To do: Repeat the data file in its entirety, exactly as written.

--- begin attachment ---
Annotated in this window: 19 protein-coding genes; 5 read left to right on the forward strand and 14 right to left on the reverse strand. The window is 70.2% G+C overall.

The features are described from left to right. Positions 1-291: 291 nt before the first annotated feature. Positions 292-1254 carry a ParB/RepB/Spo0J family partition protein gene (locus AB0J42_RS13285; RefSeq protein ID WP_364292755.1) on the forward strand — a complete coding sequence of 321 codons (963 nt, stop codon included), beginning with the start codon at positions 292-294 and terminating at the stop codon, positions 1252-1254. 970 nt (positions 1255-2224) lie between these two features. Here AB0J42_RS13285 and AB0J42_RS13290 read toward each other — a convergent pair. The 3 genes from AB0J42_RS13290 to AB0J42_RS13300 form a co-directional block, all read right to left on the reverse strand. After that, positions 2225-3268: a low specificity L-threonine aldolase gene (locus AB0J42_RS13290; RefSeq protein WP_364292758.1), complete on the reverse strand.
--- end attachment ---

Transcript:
Annotated in this window: 19 protein-coding genes; 5 read left to right on the forward strand and 14 right to left on the reverse strand. The window is 70.2% G+C overall.

The features are described from left to right. Positions 1-291: 291 nt before the first annotated feature. Positions 292-1254 carry a ParB/RepB/Spo0J family partition protein gene (locus AB0J42_RS13285; RefSeq protein ID WP_364292755.1) on the forward strand — a complete coding sequence of 321 codons (963 nt, stop codon included), beginning with the start codon at positions 292-294 and terminating at the stop codon, positions 1252-1254. 970 nt (positions 1255-2224) lie between these two features. Here AB0J42_RS13285 and AB0J42_RS13290 read toward each other — a convergent pair. The 3 genes from AB0J42_RS13290 to AB0J42_RS13300 form a co-directional block, all read right to left on the reverse strand. After that, positions 2225-3268: a low specificity L-threonine aldolase gene (locus AB0J42_RS13290; RefSeq protein WP_364292758.1), complete on the reverse strand.